Happens all the time.
Wherever videotaping is available, such videotapes made it into the public domain and caused major publicity scandals.
New York is not one of those states.
1) New York has a criminal statute, Civil Rights Law 52, prohibiting "televising and broadcasting", as well as videotaping of PUBLIC court proceedings. Makes no sense, doesn't it? If it is a public proceeding, then any member of the public can see it, whether those who actually came to the proceedings, or those who did not come, but who can see those proceedings through a live-stream or videotaped testimony.
Such a prohibition prevents parties and their attorneys (those who actually do their duty to their clients instead of playing brown-nosing games with judges and prosecutors to advance their own financial well-being and political careers) from preserving the full record of behavior of witnesses, jurors, judges and prosecutors and interaction between them.
Witness testimony recorded on paper by a stenographer (and it will be a question whether the record was correctly taken, too) can be ignored by the court and the public. You-tubed testimony reflecting body language of participants in court proceedings interacting with one another or reflecting attitude towards one another that is not reflected in the record, can change outcomes of court cases - and change people's lives, profoundly so.
Video-taping in the courtroom can also definitely change the way judges, prosecutors and politically connected attorneys operate in the courtroom. If they start obeying the law and rules of civility at least out of fear of you-tube exposure, even that will be a good start as opposed to what is going on today in courtrooms across the U.S., and especially in New York where courtroom testimony is prohibited by a criminal statute.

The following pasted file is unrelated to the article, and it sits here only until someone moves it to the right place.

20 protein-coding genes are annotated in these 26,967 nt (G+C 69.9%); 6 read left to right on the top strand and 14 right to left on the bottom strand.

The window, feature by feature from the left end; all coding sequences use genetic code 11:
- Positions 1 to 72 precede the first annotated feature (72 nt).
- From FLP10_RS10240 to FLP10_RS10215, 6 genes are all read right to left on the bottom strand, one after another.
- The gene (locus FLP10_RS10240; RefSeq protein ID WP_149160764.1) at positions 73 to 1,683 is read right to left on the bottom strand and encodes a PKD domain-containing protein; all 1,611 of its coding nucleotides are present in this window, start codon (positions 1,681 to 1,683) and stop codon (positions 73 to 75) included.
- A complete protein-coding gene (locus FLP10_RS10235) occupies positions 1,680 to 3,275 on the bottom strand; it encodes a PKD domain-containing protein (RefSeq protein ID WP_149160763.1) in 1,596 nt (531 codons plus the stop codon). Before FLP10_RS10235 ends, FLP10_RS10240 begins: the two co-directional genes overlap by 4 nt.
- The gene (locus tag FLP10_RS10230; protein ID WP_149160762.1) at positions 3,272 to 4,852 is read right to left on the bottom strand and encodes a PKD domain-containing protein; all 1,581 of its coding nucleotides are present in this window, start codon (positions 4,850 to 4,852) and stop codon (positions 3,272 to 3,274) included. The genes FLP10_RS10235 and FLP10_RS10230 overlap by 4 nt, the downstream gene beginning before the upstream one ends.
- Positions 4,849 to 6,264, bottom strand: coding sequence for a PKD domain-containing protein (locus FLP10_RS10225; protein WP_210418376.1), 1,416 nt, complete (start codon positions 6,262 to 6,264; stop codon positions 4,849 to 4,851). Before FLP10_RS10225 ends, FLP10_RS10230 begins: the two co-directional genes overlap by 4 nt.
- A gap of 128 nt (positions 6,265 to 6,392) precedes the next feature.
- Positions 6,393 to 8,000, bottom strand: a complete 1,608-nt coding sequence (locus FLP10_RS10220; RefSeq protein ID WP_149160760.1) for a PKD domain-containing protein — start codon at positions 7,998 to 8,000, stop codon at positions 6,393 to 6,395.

2) New York has a "civil rights statute", Civil Rights Law 50-a that allows a district attorney, a county attorney, a town attorney, even a "corporation counsel" access to personnel records of police officers - but does not allow the same access to defense attorneys in preparation for a criminal trial or during criminal trial.
In other words, the District Attorney who puts a police officer on the stand and hears him deny that he has ever committed misconduct or lied under oath to the court, has access to records that show that what the police officer says is perjury. Yet, since it benefits the DA, and the criminal defense counsel does not have access to this information, the DA will never prosecute his own witnesses that helped the DA obtain wrongful convictions for perjury.
It is interesting to mention that, in New York, there is a presumption of disclosure of public records, see Public Officers Law 87 (also known as Freedom of Information Law, or FOIL) and its interpretations by New York courts.
Exceptions to FOIL are few, well enumerated, strictly construed, and there are "exceptions to exceptions":
There are exceptions-to-exceptions to FOIL, specifically:
- Statistical and factual tabulations or data - that New York agencies may not refuse to disclose if they have it;
- instructions to staff that affect the public - including, obviously, the "blue wall of silence" instructions if a police officer commits misconduct, injures or kills a member of the public or lies on the stand;
- final agency policy or determinations - including determinations regarding employment of police officers who committed misconduct;
- external audits, including but not limited to audits performed by the comptroller and the federal government.
Moreover, the 6th Amendment to the U.S. Constitution allows a criminal defendant to confront witnesses against him, and the right of confrontation does not mean much if the criminal defendant and his or her attorney will have no access to the information that the District Attorney has access to, specifically, to impeachment evidence against police officers.